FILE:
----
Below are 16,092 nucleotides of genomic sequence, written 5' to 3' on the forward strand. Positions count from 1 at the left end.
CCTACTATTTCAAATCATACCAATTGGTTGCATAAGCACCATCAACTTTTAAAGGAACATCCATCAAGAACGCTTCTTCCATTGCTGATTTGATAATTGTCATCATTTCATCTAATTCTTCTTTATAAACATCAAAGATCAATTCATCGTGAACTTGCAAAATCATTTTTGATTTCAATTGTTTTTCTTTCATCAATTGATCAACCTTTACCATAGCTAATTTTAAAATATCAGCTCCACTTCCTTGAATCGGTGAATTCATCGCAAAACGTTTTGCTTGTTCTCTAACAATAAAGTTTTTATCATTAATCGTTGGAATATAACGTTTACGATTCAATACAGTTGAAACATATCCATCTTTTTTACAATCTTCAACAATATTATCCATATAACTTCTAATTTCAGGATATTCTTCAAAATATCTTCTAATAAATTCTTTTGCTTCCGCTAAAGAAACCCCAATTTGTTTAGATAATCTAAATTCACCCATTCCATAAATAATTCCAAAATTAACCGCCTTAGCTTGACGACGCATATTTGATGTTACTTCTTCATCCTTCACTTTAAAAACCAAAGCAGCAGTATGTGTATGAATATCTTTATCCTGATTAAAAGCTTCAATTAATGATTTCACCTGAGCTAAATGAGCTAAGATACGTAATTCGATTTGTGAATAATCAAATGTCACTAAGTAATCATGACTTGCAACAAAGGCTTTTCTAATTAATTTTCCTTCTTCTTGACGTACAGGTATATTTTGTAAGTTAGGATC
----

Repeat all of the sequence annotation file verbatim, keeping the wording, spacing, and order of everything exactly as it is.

Below are 16,092 nucleotides of genomic sequence, written 5' to 3' on the forward strand. Positions count from 1 at the left end.
CCTACTATTTCAAATCATACCAATTGGTTGCATAAGCACCATCAACTTTTAAAGGAACATCCATCAAGAACGCTTCTTCCATTGCTGATTTGATAATTGTCATCATTTCATCTAATTCTTCTTTATAAACATCAAAGATCAATTCATCGTGAACTTGCAAAATCATTTTTGATTTCAATTGTTTTTCTTTCATCAATTGATCAACCTTTACCATAGCTAATTTTAAAATATCAGCTCCACTTCCTTGAATCGGTGAATTCATCGCAAAACGTTTTGCTTGTTCTCTAACAATAAAGTTTTTATCATTAATCGTTGGAATATAACGTTTACGATTCAATACAGTTGAAACATATCCATCTTTTTTACAATCTTCAACAATATTATCCATATAACTTCTAATTTCAGGATATTCTTCAAAATATCTTCTAATAAATTCTTTTGCTTCCGCTAAAGAAACCCCAATTTGTTTAGATAATCTAAATTCACCCATTCCATAAATAATTCCAAAATTAACCGCCTTAGCTTGACGACGCATATTTGATGTTACTTCTTCATCCTTCACTTTAAAAACCAAAGCAGCAGTATGTGTATGAATATCTTTATCCTGATTAAAAGCTTCAATTAATGATTTCACCTGAGCTAAATGAGCTAAGATACGTAATTCGATTTGTGAATAATCAAATGTCACTAAGTAATCATGACTTGCAACAAAGGCTTTTCTAATTAATTTTCCTTCTTCTTGACGTACAGGTATATTTTGTAAGTTAGGATC